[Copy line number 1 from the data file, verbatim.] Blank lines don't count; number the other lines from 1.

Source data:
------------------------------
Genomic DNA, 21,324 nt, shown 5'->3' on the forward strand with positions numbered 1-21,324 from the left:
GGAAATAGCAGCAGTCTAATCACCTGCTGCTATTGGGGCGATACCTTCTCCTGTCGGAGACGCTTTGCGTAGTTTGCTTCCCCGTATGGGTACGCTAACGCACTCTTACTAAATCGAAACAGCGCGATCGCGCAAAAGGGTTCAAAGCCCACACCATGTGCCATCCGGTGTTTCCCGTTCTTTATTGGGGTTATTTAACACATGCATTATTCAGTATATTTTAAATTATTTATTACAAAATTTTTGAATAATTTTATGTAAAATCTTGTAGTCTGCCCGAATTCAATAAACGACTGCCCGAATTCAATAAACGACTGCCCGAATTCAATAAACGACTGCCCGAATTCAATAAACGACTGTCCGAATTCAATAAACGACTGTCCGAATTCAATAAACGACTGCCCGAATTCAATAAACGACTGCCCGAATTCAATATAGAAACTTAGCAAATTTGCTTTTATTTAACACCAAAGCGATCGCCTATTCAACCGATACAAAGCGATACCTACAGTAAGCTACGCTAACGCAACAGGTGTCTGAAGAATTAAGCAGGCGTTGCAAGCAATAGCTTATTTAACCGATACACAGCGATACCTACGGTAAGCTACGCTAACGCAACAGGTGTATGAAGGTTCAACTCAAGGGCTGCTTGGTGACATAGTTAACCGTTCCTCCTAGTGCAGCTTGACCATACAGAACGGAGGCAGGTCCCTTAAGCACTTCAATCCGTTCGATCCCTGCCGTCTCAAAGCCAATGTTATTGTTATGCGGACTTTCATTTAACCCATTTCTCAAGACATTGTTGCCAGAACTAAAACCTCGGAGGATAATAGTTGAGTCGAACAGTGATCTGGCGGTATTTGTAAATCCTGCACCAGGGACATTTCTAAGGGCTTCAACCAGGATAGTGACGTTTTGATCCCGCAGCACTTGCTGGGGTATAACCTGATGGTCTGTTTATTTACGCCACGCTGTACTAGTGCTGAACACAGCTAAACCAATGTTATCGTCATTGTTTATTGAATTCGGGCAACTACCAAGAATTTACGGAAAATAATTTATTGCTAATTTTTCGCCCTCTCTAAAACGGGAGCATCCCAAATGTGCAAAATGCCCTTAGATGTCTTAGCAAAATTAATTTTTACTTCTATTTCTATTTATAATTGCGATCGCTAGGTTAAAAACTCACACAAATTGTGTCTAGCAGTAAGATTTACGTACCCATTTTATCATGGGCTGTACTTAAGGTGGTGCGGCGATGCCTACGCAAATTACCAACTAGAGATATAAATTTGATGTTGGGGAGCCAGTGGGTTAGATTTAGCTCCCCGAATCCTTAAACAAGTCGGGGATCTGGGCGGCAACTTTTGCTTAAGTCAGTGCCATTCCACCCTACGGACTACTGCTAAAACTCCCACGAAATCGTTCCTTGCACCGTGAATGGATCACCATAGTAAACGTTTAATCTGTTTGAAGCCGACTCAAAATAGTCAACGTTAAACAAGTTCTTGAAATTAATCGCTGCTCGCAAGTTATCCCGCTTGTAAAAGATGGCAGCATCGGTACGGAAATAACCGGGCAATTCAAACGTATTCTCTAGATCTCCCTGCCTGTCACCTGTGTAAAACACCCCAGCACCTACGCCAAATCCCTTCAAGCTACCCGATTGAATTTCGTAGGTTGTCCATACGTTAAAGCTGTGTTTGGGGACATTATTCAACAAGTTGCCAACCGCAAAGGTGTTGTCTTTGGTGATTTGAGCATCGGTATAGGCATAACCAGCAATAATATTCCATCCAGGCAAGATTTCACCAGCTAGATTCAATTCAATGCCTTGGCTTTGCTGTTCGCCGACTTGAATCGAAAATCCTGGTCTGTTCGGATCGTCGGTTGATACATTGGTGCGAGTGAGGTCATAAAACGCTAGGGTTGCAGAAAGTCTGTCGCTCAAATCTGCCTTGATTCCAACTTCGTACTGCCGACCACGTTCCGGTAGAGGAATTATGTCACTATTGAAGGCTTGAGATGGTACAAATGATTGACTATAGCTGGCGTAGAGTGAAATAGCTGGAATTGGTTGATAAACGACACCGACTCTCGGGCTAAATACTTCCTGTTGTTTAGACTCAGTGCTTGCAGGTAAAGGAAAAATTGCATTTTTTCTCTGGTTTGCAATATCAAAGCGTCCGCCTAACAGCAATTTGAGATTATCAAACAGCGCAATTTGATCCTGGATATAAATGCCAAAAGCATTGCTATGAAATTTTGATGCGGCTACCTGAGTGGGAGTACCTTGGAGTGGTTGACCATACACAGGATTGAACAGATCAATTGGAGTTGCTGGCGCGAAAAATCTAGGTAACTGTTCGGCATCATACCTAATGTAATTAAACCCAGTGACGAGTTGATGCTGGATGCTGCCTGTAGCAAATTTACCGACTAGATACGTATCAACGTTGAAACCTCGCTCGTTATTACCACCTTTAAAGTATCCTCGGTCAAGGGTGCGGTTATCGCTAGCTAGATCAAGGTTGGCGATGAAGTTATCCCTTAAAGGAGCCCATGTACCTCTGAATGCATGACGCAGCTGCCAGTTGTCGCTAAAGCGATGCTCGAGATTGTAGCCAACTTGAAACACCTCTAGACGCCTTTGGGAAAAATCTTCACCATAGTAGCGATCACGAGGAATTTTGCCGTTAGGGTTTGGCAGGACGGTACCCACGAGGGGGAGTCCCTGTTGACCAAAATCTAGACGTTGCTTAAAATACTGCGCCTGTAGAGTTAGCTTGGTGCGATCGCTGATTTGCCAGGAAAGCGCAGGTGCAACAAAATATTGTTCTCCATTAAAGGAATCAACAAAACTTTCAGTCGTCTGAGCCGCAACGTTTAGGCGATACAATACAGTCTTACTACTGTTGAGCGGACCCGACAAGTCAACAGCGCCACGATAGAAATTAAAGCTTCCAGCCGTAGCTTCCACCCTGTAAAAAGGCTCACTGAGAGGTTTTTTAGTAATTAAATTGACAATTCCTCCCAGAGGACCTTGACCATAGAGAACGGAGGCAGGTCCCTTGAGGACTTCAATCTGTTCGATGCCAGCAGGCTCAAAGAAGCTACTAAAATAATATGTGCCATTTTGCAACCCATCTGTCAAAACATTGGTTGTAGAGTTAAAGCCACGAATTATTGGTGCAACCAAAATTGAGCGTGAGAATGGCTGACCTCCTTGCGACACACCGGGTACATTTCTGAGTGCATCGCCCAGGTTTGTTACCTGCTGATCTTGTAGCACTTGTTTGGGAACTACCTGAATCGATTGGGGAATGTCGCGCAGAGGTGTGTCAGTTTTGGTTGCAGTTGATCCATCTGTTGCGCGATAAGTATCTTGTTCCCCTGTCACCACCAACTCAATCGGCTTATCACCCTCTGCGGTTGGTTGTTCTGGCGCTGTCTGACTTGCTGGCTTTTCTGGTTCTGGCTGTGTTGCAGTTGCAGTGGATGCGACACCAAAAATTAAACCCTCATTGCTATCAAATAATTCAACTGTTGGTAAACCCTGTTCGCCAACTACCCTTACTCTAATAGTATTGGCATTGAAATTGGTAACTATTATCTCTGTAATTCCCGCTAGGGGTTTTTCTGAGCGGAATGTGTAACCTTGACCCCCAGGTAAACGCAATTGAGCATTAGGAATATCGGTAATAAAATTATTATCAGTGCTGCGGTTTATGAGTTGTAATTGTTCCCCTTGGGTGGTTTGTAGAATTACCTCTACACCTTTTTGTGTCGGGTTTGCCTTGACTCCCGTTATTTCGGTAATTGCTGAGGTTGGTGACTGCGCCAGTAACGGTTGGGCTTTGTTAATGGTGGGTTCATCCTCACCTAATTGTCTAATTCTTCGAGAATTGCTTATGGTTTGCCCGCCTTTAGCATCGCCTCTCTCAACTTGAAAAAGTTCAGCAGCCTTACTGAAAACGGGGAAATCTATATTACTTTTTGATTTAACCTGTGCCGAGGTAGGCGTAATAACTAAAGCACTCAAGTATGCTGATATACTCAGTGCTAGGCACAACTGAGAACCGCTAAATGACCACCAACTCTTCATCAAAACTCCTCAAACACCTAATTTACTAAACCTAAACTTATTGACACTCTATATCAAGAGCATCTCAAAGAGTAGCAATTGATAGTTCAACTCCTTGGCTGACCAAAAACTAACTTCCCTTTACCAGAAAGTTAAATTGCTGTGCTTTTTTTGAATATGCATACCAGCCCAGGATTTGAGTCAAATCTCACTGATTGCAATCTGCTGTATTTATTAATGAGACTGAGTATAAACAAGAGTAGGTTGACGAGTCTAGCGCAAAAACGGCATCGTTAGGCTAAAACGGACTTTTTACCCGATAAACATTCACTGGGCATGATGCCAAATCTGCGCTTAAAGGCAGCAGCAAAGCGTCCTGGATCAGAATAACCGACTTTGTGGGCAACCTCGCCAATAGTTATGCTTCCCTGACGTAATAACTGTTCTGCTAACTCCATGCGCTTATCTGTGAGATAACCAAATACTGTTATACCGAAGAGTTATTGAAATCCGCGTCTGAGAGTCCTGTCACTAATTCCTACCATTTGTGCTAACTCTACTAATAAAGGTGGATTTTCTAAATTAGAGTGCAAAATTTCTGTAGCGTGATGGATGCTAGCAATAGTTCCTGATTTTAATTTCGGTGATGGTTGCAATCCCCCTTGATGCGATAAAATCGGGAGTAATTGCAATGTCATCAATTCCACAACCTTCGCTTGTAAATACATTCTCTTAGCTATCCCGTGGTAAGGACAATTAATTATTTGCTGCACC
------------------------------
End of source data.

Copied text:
Genomic DNA, 21,324 nt, shown 5'->3' on the forward strand with positions numbered 1-21,324 from the left: